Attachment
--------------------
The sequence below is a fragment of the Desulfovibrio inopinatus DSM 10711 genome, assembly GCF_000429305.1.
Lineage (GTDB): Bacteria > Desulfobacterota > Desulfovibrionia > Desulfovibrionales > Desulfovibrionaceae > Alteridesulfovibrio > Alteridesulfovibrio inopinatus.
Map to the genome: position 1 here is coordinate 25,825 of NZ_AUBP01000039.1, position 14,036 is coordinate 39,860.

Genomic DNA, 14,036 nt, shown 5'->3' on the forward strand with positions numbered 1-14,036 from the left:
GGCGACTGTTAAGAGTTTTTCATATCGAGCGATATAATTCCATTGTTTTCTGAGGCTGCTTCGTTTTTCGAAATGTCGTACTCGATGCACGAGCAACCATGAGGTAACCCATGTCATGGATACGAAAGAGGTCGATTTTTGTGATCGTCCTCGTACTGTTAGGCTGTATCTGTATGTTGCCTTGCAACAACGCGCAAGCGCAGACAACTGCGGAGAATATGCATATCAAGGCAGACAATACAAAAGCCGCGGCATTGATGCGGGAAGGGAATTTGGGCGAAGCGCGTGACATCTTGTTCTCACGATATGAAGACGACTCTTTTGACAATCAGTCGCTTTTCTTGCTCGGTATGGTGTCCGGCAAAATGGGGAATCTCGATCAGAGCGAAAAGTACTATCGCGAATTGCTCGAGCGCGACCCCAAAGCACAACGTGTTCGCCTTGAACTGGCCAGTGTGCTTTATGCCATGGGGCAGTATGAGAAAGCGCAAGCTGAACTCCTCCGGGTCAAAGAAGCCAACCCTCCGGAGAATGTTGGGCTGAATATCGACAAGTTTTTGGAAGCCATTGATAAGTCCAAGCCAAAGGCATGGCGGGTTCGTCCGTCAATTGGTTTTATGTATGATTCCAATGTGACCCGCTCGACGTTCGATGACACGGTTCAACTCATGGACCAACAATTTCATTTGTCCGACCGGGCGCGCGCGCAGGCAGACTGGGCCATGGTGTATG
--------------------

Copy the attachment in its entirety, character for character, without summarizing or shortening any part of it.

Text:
The sequence below is a fragment of the Desulfovibrio inopinatus DSM 10711 genome, assembly GCF_000429305.1.
Lineage (GTDB): Bacteria > Desulfobacterota > Desulfovibrionia > Desulfovibrionales > Desulfovibrionaceae > Alteridesulfovibrio > Alteridesulfovibrio inopinatus.
Map to the genome: position 1 here is coordinate 25,825 of NZ_AUBP01000039.1, position 14,036 is coordinate 39,860.

Genomic DNA, 14,036 nt, shown 5'->3' on the forward strand with positions numbered 1-14,036 from the left:
GGCGACTGTTAAGAGTTTTTCATATCGAGCGATATAATTCCATTGTTTTCTGAGGCTGCTTCGTTTTTCGAAATGTCGTACTCGATGCACGAGCAACCATGAGGTAACCCATGTCATGGATACGAAAGAGGTCGATTTTTGTGATCGTCCTCGTACTGTTAGGCTGTATCTGTATGTTGCCTTGCAACAACGCGCAAGCGCAGACAACTGCGGAGAATATGCATATCAAGGCAGACAATACAAAAGCCGCGGCATTGATGCGGGAAGGGAATTTGGGCGAAGCGCGTGACATCTTGTTCTCACGATATGAAGACGACTCTTTTGACAATCAGTCGCTTTTCTTGCTCGGTATGGTGTCCGGCAAAATGGGGAATCTCGATCAGAGCGAAAAGTACTATCGCGAATTGCTCGAGCGCGACCCCAAAGCACAACGTGTTCGCCTTGAACTGGCCAGTGTGCTTTATGCCATGGGGCAGTATGAGAAAGCGCAAGCTGAACTCCTCCGGGTCAAAGAAGCCAACCCTCCGGAGAATGTTGGGCTGAATATCGACAAGTTTTTGGAAGCCATTGATAAGTCCAAGCCAAAGGCATGGCGGGTTCGTCCGTCAATTGGTTTTATGTATGATTCCAATGTGACCCGCTCGACGTTCGATGACACGGTTCAACTCATGGACCAACAATTTCATTTGTCCGACCGGGCGCGCGCGCAGGCAGACTGGGCCATGGTGTATG